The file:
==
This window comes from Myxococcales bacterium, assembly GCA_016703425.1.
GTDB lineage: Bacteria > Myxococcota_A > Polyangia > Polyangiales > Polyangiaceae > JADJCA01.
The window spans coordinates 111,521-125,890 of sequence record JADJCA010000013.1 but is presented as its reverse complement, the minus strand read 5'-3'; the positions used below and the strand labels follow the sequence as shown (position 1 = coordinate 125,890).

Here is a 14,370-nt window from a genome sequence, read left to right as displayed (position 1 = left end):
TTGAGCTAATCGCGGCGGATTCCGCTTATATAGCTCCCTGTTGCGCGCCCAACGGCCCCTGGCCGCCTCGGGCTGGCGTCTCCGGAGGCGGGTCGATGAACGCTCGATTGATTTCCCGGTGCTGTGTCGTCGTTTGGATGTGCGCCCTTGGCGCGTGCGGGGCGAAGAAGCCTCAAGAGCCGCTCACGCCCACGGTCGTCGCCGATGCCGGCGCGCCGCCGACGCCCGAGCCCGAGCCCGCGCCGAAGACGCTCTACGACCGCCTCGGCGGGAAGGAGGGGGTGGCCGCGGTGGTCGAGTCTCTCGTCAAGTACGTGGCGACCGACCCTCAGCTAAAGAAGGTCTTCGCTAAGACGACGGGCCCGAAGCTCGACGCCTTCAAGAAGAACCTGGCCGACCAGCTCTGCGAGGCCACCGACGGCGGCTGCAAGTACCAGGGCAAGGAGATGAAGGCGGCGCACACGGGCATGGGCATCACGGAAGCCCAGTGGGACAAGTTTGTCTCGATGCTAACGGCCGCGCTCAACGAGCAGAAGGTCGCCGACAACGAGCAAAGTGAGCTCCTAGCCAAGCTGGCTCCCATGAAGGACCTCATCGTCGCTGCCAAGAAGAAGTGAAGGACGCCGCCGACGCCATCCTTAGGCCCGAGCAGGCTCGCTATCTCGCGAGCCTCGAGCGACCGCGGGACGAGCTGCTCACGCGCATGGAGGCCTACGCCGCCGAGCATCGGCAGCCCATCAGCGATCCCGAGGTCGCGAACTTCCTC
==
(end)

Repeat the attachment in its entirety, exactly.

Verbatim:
This window comes from Myxococcales bacterium, assembly GCA_016703425.1.
GTDB lineage: Bacteria > Myxococcota_A > Polyangia > Polyangiales > Polyangiaceae > JADJCA01.
The window spans coordinates 111,521-125,890 of sequence record JADJCA010000013.1 but is presented as its reverse complement, the minus strand read 5'-3'; the positions used below and the strand labels follow the sequence as shown (position 1 = coordinate 125,890).

Here is a 14,370-nt window from a genome sequence, read left to right as displayed (position 1 = left end):
TTGAGCTAATCGCGGCGGATTCCGCTTATATAGCTCCCTGTTGCGCGCCCAACGGCCCCTGGCCGCCTCGGGCTGGCGTCTCCGGAGGCGGGTCGATGAACGCTCGATTGATTTCCCGGTGCTGTGTCGTCGTTTGGATGTGCGCCCTTGGCGCGTGCGGGGCGAAGAAGCCTCAAGAGCCGCTCACGCCCACGGTCGTCGCCGATGCCGGCGCGCCGCCGACGCCCGAGCCCGAGCCCGCGCCGAAGACGCTCTACGACCGCCTCGGCGGGAAGGAGGGGGTGGCCGCGGTGGTCGAGTCTCTCGTCAAGTACGTGGCGACCGACCCTCAGCTAAAGAAGGTCTTCGCTAAGACGACGGGCCCGAAGCTCGACGCCTTCAAGAAGAACCTGGCCGACCAGCTCTGCGAGGCCACCGACGGCGGCTGCAAGTACCAGGGCAAGGAGATGAAGGCGGCGCACACGGGCATGGGCATCACGGAAGCCCAGTGGGACAAGTTTGTCTCGATGCTAACGGCCGCGCTCAACGAGCAGAAGGTCGCCGACAACGAGCAAAGTGAGCTCCTAGCCAAGCTGGCTCCCATGAAGGACCTCATCGTCGCTGCCAAGAAGAAGTGAAGGACGCCGCCGACGCCATCCTTAGGCCCGAGCAGGCTCGCTATCTCGCGAGCCTCGAGCGACCGCGGGACGAGCTGCTCACGCGCATGGAGGCCTACGCCGCCGAGCATCGGCAGCCCATCAGCGATCCCGAGGTCGCGAACTTCCTC